1. IRS: IRS2Go

IRS2GO app

Developed by the IRS, this free app enables you to connect with the IRS whenever and wherever you are. You can check on the status of your refund (the fun part!) and use the app to sign up to receive IRS Twitter feeds and helpful, potentially money-saving tax tips.

2. TaxACT: Mobile Apps

TaxAct mobile apps

TaxACT has apps that when used together make the process of filing your tax returns a breeze.

TaxACT Express allows you to easily and at no cost file your federal taxes from your smartphone. You can complete the entire return on your phone or start the return on and finish on the go.

TaxACT Central is a companion to Express. This app contains a tax return calendar and checklist that allows you to get organized and ready to file your returns. It also contains a help center and allows you to check the status of your e-filed returns and your federal refund.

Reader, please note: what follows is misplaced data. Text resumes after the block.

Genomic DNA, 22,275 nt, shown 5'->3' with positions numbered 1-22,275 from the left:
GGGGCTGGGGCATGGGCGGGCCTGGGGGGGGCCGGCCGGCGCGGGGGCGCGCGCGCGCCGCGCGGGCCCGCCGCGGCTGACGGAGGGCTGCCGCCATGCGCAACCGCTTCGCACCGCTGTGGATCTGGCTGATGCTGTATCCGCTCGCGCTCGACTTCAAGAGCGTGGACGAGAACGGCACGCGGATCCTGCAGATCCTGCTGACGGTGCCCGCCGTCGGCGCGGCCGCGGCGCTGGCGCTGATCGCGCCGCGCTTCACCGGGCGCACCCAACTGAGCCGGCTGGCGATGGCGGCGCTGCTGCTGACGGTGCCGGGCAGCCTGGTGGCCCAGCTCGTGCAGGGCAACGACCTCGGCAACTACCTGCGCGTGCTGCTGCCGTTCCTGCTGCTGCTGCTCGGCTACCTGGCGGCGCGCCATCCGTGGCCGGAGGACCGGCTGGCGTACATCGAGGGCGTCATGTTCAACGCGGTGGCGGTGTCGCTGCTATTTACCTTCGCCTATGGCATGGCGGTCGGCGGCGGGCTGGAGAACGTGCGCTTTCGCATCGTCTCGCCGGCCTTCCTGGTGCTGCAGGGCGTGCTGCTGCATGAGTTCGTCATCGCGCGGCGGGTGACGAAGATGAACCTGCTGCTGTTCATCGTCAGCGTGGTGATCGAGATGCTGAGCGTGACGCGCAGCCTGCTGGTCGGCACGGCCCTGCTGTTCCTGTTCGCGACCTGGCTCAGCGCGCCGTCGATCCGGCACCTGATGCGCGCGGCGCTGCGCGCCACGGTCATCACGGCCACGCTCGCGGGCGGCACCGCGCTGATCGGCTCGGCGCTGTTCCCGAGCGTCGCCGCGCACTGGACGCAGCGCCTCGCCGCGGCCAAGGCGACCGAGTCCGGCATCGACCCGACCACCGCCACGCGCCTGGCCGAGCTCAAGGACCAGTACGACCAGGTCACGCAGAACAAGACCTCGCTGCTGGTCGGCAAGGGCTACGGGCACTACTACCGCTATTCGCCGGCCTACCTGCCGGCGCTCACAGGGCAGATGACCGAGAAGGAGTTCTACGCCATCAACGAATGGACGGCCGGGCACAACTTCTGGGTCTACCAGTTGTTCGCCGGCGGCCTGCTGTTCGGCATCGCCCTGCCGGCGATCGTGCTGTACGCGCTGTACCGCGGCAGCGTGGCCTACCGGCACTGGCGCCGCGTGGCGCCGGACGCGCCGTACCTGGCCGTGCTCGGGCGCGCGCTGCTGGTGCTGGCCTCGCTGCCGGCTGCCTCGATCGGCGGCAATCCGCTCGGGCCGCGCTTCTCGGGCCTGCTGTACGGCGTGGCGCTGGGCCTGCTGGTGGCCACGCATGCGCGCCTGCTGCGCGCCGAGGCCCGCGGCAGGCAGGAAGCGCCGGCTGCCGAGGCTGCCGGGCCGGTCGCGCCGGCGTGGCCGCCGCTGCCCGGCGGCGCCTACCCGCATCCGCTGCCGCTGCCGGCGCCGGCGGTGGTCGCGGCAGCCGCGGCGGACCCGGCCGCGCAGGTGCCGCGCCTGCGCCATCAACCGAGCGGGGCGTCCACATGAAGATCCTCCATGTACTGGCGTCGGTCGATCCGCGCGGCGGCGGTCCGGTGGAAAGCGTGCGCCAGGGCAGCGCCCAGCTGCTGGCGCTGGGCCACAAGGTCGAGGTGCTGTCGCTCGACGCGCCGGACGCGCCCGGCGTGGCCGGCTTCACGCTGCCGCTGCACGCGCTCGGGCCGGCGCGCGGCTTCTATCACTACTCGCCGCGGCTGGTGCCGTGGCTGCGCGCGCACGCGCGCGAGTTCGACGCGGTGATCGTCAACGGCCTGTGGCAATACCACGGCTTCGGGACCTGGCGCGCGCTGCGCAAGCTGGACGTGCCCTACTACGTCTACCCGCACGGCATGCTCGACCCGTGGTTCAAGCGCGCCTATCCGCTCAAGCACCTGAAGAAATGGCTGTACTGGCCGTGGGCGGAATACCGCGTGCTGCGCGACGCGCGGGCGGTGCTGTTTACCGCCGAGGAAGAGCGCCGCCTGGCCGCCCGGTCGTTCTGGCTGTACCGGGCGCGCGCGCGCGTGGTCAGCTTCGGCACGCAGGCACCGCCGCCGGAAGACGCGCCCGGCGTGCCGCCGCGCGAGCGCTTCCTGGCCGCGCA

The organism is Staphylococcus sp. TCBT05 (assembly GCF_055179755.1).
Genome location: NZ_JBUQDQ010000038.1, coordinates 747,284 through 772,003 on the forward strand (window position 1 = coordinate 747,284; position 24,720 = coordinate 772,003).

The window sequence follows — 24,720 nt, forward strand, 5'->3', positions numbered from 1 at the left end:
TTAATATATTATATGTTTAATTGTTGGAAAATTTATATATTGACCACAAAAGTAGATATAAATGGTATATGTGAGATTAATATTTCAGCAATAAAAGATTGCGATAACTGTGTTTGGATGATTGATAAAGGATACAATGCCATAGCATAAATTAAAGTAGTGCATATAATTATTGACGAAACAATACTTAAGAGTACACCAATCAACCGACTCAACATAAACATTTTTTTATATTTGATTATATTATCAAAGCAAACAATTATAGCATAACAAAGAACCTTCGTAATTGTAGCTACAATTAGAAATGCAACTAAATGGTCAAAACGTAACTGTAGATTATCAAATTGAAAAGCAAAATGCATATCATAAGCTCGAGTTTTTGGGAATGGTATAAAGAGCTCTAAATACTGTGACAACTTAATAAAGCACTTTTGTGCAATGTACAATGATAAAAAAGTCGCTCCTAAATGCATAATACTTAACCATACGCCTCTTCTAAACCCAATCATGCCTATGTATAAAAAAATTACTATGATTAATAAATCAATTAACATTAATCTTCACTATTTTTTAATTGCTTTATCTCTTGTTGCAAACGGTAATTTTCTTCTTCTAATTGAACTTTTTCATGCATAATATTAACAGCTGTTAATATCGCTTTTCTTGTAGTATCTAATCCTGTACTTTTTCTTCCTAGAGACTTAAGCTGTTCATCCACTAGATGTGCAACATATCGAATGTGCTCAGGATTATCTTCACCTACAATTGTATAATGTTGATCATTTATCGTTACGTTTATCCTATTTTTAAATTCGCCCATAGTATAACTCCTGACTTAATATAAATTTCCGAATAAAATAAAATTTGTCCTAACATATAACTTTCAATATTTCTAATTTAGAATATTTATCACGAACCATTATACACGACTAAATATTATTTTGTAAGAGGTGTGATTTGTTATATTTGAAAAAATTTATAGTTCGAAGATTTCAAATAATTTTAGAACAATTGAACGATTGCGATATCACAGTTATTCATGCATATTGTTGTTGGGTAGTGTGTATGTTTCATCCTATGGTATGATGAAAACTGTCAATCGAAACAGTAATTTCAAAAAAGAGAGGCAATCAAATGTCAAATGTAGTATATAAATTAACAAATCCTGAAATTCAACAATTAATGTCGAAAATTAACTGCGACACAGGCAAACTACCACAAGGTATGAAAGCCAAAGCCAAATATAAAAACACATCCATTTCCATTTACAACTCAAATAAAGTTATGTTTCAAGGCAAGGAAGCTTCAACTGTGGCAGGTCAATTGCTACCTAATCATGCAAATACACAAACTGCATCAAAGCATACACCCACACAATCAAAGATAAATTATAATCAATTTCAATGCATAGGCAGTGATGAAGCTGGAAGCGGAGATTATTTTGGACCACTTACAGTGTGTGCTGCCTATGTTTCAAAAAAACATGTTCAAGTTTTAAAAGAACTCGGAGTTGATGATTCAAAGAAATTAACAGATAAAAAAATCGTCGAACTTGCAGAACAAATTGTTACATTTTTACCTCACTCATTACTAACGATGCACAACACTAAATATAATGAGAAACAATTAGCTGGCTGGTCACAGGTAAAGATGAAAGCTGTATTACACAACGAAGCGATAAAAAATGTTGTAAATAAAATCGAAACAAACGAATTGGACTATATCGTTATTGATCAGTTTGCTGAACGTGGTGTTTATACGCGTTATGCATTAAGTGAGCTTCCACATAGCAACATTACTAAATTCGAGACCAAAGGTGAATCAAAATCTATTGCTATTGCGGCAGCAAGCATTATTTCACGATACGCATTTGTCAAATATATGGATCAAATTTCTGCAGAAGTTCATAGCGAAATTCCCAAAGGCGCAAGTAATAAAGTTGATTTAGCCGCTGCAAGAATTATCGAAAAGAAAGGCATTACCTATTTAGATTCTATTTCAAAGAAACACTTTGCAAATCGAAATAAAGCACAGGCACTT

DocVault is another companion app that you can use throughout the year to make filing a breeze. The app allows you to organize and save your necessary tax information and documents throughout the year. You can securely save photos of tax forms, banking records, receipts, invoices and charitable donation statements.

3 TaxSlayer: Free Tax Refund Calculator

TaxSlayer App

Worried about owing a lot of money or curious how big of a refund you’ll be getting? TaxSlayer is a free app that allows you to use your paycheck or W-2 to estimate your 2013 tax refund. That way you’ll know if you need to celebrate or start saving.

4 Bloomberg BNA: Quick Tax Reference